Regardless of the technology, the NES player culture celebrated the high stakes of what we now call “hardcore” games or game modes. Part of this culture was the social prestige of being adept at a particular game, not just being familiar with it. For example, in the pre-Internet era, one of the only ways to even see the final boss in Blaster Master and thus properly discuss him with my friends was to fight my way there. Today, a similar design philosophy and player culture drives the creation and popularity of rogue-likes and similar old-school/hardcore games.
By increasing the gameplay stakes, games can foster feelings of greater intensity and accomplishment. To fully appreciate those feelings, we need only to look at the antithesis of hardcore: a “casual” game. For example, Traveller’s Tales’s LEGO games are delightful experiences, including their humor. Yet these games are minimally challenging (at least in the main quests) and the gameplay stakes are quite low (e.g., unlimited lives). A game such as LEGO Star Wars is so forgiving that nearly any player of any skill can eventually bumble through. There’s enjoyment to be found within the context of playing for such low stakes. But in contrast, when I play Dungeon of the Endless, I prize every inch of progress because I struggle to earn it. I’m not just any player; I am adept.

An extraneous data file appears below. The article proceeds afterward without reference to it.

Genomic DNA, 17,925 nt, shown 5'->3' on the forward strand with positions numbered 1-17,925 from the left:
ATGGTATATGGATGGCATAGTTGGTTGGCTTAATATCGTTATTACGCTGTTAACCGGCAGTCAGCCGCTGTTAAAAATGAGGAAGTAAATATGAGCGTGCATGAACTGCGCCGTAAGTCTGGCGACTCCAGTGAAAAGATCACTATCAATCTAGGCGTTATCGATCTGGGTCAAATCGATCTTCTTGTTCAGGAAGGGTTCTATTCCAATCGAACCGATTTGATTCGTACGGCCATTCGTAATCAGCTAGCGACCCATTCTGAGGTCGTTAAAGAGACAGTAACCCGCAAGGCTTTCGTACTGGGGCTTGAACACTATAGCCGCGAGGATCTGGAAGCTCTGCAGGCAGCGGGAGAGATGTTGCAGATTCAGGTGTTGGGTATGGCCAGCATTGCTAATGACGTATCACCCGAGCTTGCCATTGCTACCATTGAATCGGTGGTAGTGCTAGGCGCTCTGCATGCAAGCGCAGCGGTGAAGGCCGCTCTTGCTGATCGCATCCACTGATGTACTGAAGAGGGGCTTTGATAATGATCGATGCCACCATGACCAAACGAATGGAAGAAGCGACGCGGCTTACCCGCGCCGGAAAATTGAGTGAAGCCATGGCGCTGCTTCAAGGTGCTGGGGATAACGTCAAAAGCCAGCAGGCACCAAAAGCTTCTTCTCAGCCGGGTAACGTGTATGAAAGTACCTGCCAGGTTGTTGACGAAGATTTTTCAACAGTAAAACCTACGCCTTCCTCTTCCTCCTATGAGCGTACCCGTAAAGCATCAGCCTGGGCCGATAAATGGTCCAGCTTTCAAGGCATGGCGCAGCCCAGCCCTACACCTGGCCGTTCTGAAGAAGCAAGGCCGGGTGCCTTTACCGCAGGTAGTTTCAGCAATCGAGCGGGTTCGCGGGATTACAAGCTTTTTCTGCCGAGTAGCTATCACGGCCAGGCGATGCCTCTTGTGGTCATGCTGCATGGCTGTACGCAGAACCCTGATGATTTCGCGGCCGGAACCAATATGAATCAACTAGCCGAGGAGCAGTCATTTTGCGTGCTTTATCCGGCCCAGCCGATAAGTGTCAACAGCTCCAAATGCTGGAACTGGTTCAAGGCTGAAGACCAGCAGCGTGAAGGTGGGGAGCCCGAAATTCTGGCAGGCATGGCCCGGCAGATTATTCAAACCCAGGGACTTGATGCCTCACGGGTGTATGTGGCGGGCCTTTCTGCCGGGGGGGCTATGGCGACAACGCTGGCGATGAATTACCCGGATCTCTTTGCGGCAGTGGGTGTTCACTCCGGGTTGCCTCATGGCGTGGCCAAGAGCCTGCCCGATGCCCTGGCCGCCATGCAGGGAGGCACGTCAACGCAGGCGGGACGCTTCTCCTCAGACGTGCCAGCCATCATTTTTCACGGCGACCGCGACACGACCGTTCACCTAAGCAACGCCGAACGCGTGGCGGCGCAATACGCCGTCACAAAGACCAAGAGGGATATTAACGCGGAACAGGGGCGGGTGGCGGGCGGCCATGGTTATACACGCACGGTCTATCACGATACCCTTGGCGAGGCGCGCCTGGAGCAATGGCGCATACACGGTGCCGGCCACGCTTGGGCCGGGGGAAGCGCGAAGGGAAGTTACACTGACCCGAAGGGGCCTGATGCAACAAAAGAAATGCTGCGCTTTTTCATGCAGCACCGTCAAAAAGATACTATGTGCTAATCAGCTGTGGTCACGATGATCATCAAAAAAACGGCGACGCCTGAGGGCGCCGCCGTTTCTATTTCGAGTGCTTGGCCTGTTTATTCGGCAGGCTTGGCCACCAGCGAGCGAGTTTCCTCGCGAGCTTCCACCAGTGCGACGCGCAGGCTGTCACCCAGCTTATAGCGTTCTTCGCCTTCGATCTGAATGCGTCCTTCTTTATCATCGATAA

Since the NES era, the technology has changed substantially. In fact, platforms such as YouTube and especially the cultural development of Let’s Play videos have made certain experiences accessible with no struggle at all. For example, I could probably see the final boss in FTL with no more effort than a Google search. But I don’t execute that search because I don’t just want to watch the climax of FTL, I want to play through it (and I did, eventually).